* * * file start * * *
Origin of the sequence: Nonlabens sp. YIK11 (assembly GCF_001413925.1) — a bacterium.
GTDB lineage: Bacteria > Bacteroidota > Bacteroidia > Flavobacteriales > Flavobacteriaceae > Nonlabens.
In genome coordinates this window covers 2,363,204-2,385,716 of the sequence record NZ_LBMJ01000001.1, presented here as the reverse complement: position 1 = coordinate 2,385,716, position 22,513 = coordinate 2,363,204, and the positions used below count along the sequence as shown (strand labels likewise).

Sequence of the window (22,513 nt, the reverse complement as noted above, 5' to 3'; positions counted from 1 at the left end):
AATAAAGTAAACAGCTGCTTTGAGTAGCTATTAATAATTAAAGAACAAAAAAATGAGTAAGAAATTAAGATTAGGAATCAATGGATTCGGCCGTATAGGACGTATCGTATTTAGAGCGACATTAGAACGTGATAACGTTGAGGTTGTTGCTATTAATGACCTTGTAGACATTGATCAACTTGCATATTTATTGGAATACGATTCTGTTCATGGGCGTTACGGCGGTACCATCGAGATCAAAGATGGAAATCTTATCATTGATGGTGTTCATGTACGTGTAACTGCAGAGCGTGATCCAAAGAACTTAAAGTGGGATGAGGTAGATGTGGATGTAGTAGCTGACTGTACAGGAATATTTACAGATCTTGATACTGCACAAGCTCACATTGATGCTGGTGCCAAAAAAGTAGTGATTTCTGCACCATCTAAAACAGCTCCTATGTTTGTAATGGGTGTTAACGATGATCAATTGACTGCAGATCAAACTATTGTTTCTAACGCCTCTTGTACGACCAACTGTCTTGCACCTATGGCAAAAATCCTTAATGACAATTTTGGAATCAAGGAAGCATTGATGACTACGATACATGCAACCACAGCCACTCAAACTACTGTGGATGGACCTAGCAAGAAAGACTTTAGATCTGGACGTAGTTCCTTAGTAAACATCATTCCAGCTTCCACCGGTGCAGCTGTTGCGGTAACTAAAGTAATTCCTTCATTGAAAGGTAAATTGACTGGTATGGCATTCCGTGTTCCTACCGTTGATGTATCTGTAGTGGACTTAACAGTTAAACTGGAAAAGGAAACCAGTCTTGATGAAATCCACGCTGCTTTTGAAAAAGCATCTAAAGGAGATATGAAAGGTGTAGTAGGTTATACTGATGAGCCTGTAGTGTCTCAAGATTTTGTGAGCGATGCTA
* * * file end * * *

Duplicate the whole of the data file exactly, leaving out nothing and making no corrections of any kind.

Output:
Origin of the sequence: Nonlabens sp. YIK11 (assembly GCF_001413925.1) — a bacterium.
GTDB lineage: Bacteria > Bacteroidota > Bacteroidia > Flavobacteriales > Flavobacteriaceae > Nonlabens.
In genome coordinates this window covers 2,363,204-2,385,716 of the sequence record NZ_LBMJ01000001.1, presented here as the reverse complement: position 1 = coordinate 2,385,716, position 22,513 = coordinate 2,363,204, and the positions used below count along the sequence as shown (strand labels likewise).

Sequence of the window (22,513 nt, the reverse complement as noted above, 5' to 3'; positions counted from 1 at the left end):
AATAAAGTAAACAGCTGCTTTGAGTAGCTATTAATAATTAAAGAACAAAAAAATGAGTAAGAAATTAAGATTAGGAATCAATGGATTCGGCCGTATAGGACGTATCGTATTTAGAGCGACATTAGAACGTGATAACGTTGAGGTTGTTGCTATTAATGACCTTGTAGACATTGATCAACTTGCATATTTATTGGAATACGATTCTGTTCATGGGCGTTACGGCGGTACCATCGAGATCAAAGATGGAAATCTTATCATTGATGGTGTTCATGTACGTGTAACTGCAGAGCGTGATCCAAAGAACTTAAAGTGGGATGAGGTAGATGTGGATGTAGTAGCTGACTGTACAGGAATATTTACAGATCTTGATACTGCACAAGCTCACATTGATGCTGGTGCCAAAAAAGTAGTGATTTCTGCACCATCTAAAACAGCTCCTATGTTTGTAATGGGTGTTAACGATGATCAATTGACTGCAGATCAAACTATTGTTTCTAACGCCTCTTGTACGACCAACTGTCTTGCACCTATGGCAAAAATCCTTAATGACAATTTTGGAATCAAGGAAGCATTGATGACTACGATACATGCAACCACAGCCACTCAAACTACTGTGGATGGACCTAGCAAGAAAGACTTTAGATCTGGACGTAGTTCCTTAGTAAACATCATTCCAGCTTCCACCGGTGCAGCTGTTGCGGTAACTAAAGTAATTCCTTCATTGAAAGGTAAATTGACTGGTATGGCATTCCGTGTTCCTACCGTTGATGTATCTGTAGTGGACTTAACAGTTAAACTGGAAAAGGAAACCAGTCTTGATGAAATCCACGCTGCTTTTGAAAAAGCATCTAAAGGAGATATGAAAGGTGTAGTAGGTTATACTGATGAGCCTGTAGTGTCTCAAGATTTTGTGAGCGATGCTA